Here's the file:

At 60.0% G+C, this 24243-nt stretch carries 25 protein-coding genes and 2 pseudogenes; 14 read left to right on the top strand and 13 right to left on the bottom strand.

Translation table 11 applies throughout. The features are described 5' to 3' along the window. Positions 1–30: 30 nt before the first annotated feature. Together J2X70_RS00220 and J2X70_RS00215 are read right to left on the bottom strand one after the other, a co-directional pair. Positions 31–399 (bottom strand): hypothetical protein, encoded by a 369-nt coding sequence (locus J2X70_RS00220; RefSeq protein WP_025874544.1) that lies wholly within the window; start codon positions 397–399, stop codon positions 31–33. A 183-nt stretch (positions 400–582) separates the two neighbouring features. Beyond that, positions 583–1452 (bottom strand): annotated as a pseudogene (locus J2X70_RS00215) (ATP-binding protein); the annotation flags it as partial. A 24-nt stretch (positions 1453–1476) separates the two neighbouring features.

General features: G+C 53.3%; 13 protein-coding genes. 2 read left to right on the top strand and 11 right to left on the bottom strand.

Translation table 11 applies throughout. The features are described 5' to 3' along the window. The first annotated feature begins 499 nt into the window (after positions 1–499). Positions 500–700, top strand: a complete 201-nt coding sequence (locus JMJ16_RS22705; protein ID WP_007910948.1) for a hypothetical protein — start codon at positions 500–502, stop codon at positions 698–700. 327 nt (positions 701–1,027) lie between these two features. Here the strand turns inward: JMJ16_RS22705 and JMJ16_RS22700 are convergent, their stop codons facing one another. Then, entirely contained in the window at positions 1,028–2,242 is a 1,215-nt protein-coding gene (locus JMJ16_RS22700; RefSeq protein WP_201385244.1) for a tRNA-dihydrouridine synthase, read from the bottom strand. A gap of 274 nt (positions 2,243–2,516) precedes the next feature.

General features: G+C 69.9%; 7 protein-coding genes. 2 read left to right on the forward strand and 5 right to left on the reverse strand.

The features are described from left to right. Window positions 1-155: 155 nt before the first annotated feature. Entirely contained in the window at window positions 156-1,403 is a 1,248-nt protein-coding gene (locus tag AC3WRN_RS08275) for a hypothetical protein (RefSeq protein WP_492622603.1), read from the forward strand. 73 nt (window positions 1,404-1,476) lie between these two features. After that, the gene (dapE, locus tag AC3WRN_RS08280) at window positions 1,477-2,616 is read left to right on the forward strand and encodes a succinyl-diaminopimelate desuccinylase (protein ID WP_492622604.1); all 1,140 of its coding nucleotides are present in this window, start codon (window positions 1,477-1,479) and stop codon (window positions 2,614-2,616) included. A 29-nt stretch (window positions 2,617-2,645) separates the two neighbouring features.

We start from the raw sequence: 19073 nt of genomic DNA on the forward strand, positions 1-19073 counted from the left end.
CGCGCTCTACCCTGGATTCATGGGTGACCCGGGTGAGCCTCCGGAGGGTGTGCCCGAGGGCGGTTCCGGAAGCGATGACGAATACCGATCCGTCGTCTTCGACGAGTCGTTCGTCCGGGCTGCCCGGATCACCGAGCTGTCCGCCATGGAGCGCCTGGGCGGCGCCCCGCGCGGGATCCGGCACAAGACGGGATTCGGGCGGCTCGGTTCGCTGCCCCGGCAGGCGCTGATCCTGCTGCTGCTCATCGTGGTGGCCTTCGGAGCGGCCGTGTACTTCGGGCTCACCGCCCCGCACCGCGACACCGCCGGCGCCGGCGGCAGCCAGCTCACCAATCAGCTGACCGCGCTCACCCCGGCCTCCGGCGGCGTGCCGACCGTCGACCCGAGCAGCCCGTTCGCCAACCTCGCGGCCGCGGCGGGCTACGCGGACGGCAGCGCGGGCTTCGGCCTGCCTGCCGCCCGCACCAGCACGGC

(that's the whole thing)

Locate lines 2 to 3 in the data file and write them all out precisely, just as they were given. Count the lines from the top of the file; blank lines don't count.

Translation table 11 applies throughout. The features are described 5' to 3' along the window. Positions 1–30: 30 nt before the first annotated feature. Together J2X70_RS00220 and J2X70_RS00215 are read right to left on the bottom strand one after the other, a co-directional pair. Positions 31–399 (bottom strand): hypothetical protein, encoded by a 369-nt coding sequence (locus J2X70_RS00220; RefSeq protein WP_025874544.1) that lies wholly within the window; start codon positions 397–399, stop codon positions 31–33. A 183-nt stretch (positions 400–582) separates the two neighbouring features. Beyond that, positions 583–1452 (bottom strand): annotated as a pseudogene (locus J2X70_RS00215) (ATP-binding protein); the annotation flags it as partial. A 24-nt stretch (positions 1453–1476) separates the two neighbouring features.

General features: G+C 53.3%; 13 protein-coding genes. 2 read left to right on the top strand and 11 right to left on the bottom strand.